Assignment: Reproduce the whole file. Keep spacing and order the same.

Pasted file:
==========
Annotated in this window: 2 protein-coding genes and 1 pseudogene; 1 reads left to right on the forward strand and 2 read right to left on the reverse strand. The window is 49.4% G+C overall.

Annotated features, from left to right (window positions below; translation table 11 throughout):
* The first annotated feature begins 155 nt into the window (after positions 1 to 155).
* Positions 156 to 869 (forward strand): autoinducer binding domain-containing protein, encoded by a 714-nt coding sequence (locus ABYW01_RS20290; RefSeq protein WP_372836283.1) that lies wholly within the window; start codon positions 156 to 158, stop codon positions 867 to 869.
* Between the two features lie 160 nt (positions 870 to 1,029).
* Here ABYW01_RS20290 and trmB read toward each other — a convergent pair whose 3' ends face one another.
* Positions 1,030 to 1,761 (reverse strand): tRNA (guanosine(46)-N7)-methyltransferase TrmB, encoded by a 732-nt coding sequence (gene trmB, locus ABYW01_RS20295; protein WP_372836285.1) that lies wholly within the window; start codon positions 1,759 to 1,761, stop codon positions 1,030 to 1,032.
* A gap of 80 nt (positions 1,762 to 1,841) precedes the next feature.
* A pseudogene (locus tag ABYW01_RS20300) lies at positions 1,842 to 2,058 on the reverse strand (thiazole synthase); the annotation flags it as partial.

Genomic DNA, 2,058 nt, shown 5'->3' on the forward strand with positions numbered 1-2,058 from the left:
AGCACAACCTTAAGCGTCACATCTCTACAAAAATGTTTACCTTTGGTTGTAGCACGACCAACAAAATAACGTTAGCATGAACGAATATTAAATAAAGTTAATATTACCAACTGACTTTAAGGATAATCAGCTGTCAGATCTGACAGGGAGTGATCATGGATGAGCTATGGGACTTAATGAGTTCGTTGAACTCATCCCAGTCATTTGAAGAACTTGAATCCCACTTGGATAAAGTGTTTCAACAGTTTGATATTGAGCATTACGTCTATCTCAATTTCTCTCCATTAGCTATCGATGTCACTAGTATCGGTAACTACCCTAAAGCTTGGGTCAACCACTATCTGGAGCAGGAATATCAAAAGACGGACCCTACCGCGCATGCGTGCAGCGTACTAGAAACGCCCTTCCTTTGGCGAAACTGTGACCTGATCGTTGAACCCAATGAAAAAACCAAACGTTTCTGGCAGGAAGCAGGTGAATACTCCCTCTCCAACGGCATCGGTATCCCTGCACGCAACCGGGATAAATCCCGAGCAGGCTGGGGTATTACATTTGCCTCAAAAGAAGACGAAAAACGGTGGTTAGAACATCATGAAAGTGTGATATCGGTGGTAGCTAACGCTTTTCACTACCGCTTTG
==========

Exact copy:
Annotated in this window: 2 protein-coding genes and 1 pseudogene; 1 reads left to right on the forward strand and 2 read right to left on the reverse strand. The window is 49.4% G+C overall.

Annotated features, from left to right (window positions below; translation table 11 throughout):
* The first annotated feature begins 155 nt into the window (after positions 1 to 155).
* Positions 156 to 869 (forward strand): autoinducer binding domain-containing protein, encoded by a 714-nt coding sequence (locus ABYW01_RS20290; RefSeq protein WP_372836283.1) that lies wholly within the window; start codon positions 156 to 158, stop codon positions 867 to 869.
* Between the two features lie 160 nt (positions 870 to 1,029).
* Here ABYW01_RS20290 and trmB read toward each other — a convergent pair whose 3' ends face one another.
* Positions 1,030 to 1,761 (reverse strand): tRNA (guanosine(46)-N7)-methyltransferase TrmB, encoded by a 732-nt coding sequence (gene trmB, locus ABYW01_RS20295; protein WP_372836285.1) that lies wholly within the window; start codon positions 1,759 to 1,761, stop codon positions 1,030 to 1,032.
* A gap of 80 nt (positions 1,762 to 1,841) precedes the next feature.
* A pseudogene (locus tag ABYW01_RS20300) lies at positions 1,842 to 2,058 on the reverse strand (thiazole synthase); the annotation flags it as partial.

Genomic DNA, 2,058 nt, shown 5'->3' on the forward strand with positions numbered 1-2,058 from the left:
AGCACAACCTTAAGCGTCACATCTCTACAAAAATGTTTACCTTTGGTTGTAGCACGACCAACAAAATAACGTTAGCATGAACGAATATTAAATAAAGTTAATATTACCAACTGACTTTAAGGATAATCAGCTGTCAGATCTGACAGGGAGTGATCATGGATGAGCTATGGGACTTAATGAGTTCGTTGAACTCATCCCAGTCATTTGAAGAACTTGAATCCCACTTGGATAAAGTGTTTCAACAGTTTGATATTGAGCATTACGTCTATCTCAATTTCTCTCCATTAGCTATCGATGTCACTAGTATCGGTAACTACCCTAAAGCTTGGGTCAACCACTATCTGGAGCAGGAATATCAAAAGACGGACCCTACCGCGCATGCGTGCAGCGTACTAGAAACGCCCTTCCTTTGGCGAAACTGTGACCTGATCGTTGAACCCAATGAAAAAACCAAACGTTTCTGGCAGGAAGCAGGTGAATACTCCCTCTCCAACGGCATCGGTATCCCTGCACGCAACCGGGATAAATCCCGAGCAGGCTGGGGTATTACATTTGCCTCAAAAGAAGACGAAAAACGGTGGTTAGAACATCATGAAAGTGTGATATCGGTGGTAGCTAACGCTTTTCACTACCGCTTTG